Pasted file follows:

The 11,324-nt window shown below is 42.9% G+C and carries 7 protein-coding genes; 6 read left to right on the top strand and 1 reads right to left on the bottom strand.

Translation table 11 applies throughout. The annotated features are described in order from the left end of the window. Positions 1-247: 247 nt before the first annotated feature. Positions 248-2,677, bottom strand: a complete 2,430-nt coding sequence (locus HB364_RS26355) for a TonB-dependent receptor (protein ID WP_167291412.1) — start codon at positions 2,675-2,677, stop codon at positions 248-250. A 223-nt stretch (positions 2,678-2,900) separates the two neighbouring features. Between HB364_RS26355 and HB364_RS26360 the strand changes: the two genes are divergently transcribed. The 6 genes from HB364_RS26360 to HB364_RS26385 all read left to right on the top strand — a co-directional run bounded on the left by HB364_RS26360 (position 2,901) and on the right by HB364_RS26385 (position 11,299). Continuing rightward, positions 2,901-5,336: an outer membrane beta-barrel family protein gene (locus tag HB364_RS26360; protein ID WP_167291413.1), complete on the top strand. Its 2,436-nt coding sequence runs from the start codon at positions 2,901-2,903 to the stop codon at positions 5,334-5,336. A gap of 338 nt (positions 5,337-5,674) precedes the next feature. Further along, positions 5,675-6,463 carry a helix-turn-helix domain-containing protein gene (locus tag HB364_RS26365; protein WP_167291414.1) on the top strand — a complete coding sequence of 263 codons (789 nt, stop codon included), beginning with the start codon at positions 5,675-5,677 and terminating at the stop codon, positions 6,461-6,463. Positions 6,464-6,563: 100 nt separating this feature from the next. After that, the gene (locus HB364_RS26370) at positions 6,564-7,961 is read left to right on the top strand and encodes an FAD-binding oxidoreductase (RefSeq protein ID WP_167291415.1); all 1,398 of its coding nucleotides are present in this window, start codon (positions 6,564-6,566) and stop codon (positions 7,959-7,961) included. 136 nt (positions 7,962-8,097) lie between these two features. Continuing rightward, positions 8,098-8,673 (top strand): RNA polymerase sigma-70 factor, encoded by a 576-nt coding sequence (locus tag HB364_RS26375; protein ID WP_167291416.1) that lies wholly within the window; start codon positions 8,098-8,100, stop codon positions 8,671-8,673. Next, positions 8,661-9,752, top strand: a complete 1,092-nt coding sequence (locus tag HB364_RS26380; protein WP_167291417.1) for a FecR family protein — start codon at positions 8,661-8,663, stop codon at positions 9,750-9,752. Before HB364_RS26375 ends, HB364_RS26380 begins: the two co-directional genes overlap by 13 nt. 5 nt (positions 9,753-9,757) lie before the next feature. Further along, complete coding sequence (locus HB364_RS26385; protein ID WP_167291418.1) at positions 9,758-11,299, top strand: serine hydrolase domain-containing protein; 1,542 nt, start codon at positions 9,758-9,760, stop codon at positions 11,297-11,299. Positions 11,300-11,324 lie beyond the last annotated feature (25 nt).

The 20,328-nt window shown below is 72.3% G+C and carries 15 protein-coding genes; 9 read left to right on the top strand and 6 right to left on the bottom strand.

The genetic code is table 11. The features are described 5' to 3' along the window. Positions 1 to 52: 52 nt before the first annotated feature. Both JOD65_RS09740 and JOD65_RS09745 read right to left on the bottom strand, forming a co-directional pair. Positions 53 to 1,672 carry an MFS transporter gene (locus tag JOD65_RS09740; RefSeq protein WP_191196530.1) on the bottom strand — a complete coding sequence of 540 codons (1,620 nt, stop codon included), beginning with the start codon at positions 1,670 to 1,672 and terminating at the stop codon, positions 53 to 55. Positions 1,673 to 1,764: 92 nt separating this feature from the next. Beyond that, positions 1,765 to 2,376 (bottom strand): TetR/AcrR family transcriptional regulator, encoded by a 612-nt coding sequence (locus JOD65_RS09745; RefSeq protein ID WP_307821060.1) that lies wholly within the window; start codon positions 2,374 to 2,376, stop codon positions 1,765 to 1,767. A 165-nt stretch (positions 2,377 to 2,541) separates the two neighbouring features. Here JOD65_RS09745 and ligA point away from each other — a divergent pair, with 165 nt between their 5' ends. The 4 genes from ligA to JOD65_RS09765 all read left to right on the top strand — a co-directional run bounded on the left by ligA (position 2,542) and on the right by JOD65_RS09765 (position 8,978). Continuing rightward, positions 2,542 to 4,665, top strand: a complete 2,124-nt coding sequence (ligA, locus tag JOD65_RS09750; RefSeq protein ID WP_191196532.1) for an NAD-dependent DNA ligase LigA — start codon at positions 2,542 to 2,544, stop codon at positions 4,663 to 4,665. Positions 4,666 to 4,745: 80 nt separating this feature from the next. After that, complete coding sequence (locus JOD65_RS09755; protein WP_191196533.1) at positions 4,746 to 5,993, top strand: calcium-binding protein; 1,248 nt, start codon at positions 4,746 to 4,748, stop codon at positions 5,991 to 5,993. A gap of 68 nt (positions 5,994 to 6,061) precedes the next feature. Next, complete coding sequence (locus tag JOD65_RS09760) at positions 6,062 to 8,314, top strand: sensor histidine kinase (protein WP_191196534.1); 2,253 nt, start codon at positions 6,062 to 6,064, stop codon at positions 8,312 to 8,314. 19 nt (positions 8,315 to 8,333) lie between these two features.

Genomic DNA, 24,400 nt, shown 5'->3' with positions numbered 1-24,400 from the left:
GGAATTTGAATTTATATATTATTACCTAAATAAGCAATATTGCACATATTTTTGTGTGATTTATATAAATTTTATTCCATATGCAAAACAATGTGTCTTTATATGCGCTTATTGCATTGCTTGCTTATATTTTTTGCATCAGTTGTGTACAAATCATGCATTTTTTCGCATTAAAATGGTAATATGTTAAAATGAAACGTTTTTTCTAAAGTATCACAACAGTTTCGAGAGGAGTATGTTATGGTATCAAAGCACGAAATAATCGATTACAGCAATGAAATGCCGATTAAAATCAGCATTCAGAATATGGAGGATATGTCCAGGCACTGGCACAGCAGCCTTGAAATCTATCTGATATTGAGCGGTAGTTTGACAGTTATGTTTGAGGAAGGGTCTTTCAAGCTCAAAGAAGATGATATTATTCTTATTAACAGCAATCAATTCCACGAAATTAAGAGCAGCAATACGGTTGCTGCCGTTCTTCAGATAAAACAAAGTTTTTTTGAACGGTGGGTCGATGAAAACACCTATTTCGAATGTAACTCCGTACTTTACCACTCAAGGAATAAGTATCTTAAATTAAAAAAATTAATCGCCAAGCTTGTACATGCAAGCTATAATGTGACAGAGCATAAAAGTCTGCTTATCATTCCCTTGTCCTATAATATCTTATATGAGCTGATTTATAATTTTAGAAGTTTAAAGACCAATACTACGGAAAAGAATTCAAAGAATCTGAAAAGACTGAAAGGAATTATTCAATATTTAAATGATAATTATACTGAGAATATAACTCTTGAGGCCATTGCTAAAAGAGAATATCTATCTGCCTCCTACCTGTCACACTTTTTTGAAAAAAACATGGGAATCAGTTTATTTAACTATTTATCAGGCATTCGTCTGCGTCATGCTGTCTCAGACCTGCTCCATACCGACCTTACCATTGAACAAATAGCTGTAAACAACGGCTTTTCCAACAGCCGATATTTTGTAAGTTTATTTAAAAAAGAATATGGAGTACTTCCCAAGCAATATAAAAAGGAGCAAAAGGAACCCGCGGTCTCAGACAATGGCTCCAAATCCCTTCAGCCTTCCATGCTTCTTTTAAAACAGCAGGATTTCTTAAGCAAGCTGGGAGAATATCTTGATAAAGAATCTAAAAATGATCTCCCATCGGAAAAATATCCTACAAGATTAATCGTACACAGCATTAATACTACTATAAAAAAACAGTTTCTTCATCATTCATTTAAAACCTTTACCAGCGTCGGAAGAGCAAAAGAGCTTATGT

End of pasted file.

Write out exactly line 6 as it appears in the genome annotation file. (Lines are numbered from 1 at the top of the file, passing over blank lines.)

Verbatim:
GGAATTTGAATTTATATATTATTACCTAAATAAGCAATATTGCACATATTTTTGTGTGATTTATATAAATTTTATTCCATATGCAAAACAATGTGTCTTTATATGCGCTTATTGCATTGCTTGCTTATATTTTTTGCATCAGTTGTGTACAAATCATGCATTTTTTCGCATTAAAATGGTAATATGTTAAAATGAAACGTTTTTTCTAAAGTATCACAACAGTTTCGAGAGGAGTATGTTATGGTATCAAAGCACGAAATAATCGATTACAGCAATGAAATGCCGATTAAAATCAGCATTCAGAATATGGAGGATATGTCCAGGCACTGGCACAGCAGCCTTGAAATCTATCTGATATTGAGCGGTAGTTTGACAGTTATGTTTGAGGAAGGGTCTTTCAAGCTCAAAGAAGATGATATTATTCTTATTAACAGCAATCAATTCCACGAAATTAAGAGCAGCAATACGGTTGCTGCCGTTCTTCAGATAAAACAAAGTTTTTTTGAACGGTGGGTCGATGAAAACACCTATTTCGAATGTAACTCCGTACTTTACCACTCAAGGAATAAGTATCTTAAATTAAAAAAATTAATCGCCAAGCTTGTACATGCAAGCTATAATGTGACAGAGCATAAAAGTCTGCTTATCATTCCCTTGTCCTATAATATCTTATATGAGCTGATTTATAATTTTAGAAGTTTAAAGACCAATACTACGGAAAAGAATTCAAAGAATCTGAAAAGACTGAAAGGAATTATTCAATATTTAAATGATAATTATACTGAGAATATAACTCTTGAGGCCATTGCTAAAAGAGAATATCTATCTGCCTCCTACCTGTCACACTTTTTTGAAAAAAACATGGGAATCAGTTTATTTAACTATTTATCAGGCATTCGTCTGCGTCATGCTGTCTCAGACCTGCTCCATACCGACCTTACCATTGAACAAATAGCTGTAAACAACGGCTTTTCCAACAGCCGATATTTTGTAAGTTTATTTAAAAAAGAATATGGAGTACTTCCCAAGCAATATAAAAAGGAGCAAAAGGAACCCGCGGTCTCAGACAATGGCTCCAAATCCCTTCAGCCTTCCATGCTTCTTTTAAAACAGCAGGATTTCTTAAGCAAGCTGGGAGAATATCTTGATAAAGAATCTAAAAATGATCTCCCATCGGAAAAATATCCTACAAGATTAATCGTACACAGCATTAATACTACTATAAAAAAACAGTTTCTTCATCATTCATTTAAAACCTTTACCAGCGTCGGAAGAGCAAAAGAGCTTATGT